Pediatric Eye Exam

Regular eye exams are essential for children as they grow. In addition to making sure a child’s eyes are healthy and free of disease comprehensive eye exams ensure a child’s eyesight and vision is not limiting their potential. Good vision is critical for normal development, academic success, sports performance, social interaction and most activities of daily life. One in five preschool aged children have vision problems such as high refractive error, amblyopia (lazy eye) or strabismus (wandering eye) that require early intervention. One in four school aged children require the use of glasses or contact lenses to see clearly.

When is the right time for a child’s comprehensive eye exam?

The American Optometric Association (AOA) recommends that a child should have their first eye exam between 6 and 12 months of age. InfantSEE®, a public health program managed by The AOA Foundation, is designed to ensure that eye and vision care becomes a part of infant wellness care. Under this program an infant 6-12 months of age may receive a no-cost comprehensive eye and vision assessment regardless of family income or access to insurance coverage.

A child’s next eye exam should be between 3 and 5 years old and again at 6 years old. School aged children should receive comprehensive, in person, eye exams every year. If a child requires corrective lenses or has other diagnosed vision problems they may need to be seen more often.

Are vision screenings at school or the pediatricians the same as a comprehensive eye exam?

Vision screenings check for blurred vision at distance. Comprehensive eye exams evaluate vision at distance and near to determine the need for glasses AND evaluate eye muscle teaming and tracking, focusing ability, color vision, depth perception and overall eye health. A vision screening is not a replacement for a comprehensive eye exam with an optometrist.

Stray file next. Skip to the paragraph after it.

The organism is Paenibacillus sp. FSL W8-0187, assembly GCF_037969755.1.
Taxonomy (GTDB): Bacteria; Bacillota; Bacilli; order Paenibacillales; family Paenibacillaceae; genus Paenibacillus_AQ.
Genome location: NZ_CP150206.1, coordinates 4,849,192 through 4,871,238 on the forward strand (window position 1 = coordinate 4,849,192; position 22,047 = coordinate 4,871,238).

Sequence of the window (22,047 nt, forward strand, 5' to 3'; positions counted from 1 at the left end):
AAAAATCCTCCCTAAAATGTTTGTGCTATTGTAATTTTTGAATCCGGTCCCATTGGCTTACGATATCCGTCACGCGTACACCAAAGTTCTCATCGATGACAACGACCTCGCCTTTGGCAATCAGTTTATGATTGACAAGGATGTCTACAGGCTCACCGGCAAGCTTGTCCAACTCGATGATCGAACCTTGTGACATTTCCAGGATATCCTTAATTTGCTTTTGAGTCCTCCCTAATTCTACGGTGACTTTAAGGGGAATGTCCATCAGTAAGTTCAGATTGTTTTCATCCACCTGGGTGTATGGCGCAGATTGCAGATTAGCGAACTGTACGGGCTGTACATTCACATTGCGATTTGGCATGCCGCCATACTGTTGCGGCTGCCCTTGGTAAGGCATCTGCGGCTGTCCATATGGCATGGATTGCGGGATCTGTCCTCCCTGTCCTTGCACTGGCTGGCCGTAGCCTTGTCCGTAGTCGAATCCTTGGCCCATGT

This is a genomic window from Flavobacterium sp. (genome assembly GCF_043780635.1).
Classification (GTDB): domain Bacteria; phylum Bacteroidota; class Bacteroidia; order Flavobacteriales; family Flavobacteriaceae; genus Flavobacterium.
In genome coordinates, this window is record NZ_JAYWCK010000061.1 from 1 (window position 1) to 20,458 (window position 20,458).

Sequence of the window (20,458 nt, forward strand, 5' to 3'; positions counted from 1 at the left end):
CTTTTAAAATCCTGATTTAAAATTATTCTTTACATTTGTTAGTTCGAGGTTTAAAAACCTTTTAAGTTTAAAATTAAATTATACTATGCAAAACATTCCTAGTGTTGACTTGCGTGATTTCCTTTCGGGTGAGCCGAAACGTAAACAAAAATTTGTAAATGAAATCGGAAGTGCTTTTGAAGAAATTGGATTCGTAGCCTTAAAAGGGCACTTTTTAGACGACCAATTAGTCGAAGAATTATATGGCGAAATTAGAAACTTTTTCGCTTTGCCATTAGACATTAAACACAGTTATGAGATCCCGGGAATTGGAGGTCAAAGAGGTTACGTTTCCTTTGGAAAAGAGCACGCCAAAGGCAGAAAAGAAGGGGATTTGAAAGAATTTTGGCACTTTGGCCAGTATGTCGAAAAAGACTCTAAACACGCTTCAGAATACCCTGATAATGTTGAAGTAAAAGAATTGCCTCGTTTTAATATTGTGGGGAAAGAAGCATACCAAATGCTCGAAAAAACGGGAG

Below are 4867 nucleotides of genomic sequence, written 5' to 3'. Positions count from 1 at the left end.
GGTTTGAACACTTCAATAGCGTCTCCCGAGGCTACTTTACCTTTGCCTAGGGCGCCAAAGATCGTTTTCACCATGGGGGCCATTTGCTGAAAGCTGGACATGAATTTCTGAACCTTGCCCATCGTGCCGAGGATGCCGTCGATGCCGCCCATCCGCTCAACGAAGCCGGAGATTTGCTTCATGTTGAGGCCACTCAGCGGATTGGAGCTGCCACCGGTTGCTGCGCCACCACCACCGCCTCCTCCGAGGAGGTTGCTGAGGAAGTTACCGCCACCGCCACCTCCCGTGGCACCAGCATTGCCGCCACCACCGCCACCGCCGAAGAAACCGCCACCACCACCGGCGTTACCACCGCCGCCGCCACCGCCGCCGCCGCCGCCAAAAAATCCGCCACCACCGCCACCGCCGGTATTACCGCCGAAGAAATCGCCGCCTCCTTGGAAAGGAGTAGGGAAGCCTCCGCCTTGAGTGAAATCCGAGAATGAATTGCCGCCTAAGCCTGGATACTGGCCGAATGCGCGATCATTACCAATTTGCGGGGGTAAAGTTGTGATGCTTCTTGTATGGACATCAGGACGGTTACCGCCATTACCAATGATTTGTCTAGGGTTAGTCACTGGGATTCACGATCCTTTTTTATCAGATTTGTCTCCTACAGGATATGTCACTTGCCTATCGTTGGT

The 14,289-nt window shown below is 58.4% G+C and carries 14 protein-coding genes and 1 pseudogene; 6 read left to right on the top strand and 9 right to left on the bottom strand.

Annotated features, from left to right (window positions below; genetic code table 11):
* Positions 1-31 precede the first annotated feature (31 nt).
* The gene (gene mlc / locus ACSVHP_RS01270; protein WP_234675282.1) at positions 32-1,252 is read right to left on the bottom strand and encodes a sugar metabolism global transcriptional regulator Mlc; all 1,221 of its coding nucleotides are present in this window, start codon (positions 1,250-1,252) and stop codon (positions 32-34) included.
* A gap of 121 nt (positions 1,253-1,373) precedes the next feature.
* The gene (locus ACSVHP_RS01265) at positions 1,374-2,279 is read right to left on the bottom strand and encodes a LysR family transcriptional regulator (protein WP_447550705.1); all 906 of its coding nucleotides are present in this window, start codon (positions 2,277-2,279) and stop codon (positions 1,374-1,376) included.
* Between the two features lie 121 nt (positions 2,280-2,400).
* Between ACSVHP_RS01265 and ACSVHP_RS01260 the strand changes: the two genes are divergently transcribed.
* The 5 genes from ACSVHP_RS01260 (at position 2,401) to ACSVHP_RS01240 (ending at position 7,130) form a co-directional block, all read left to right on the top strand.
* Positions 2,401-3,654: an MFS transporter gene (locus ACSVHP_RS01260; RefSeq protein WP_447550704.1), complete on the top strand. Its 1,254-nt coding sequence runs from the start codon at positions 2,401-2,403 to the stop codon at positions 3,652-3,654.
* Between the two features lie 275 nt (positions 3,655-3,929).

What are some signs that my child may have a vision or eye problem?

Many vision and eye problems are difficult for parents and caregivers to detect. Children are incredibly adaptable and don’t have a point of comparison when it comes to their vision. Most children assume their vision is “normal” and that everyone sees the world the way they do. However, here are a few red flags to watch for: squinting, holding reading material very close, short attention span or limited interest in near activities such as reading and coloring, closing an eye frequently, excessive blinking or eye rubbing, tilting or turning head to the side when looking straight ahead, excessive clumsiness, red or teary eyes and a cloudy/white appearing pupil.

What can I expect during my child’s comprehensive eye exam?

Every child’s eye exam is geared toward their developmental capabilities and interests. InfantSEE® and toddler eye exams employ objective testing through the use of lights and games to determine a child’s need for glasses, eye alignment and eye health. Preschoolers can take an active role in eye exams and begin to provide more reliable responses on color vision, depth perception and visual acuity (often in the form of shapes, numbers or a limited selection of letters). Eye exams become more similar to adult eye exams for school aged children and beyond. If it is your child’s first eye exam, or if your doctor feels it is necessary, an eye dilation will be recommended. Eye dilation drops are safe even for the youngest child and allow your doctor to check the internal health of your child’s eyes and determine the need for corrective lenses. Children may experience blurred near vision and light sensitivity with the dilation drops lasting 2 – 24 hours.

​​​​​​​Your doctor at the Eye Care Center will work with you and your child to make the eye exam a positive experience and put a plan in place to address concerns and alleviate symptoms.

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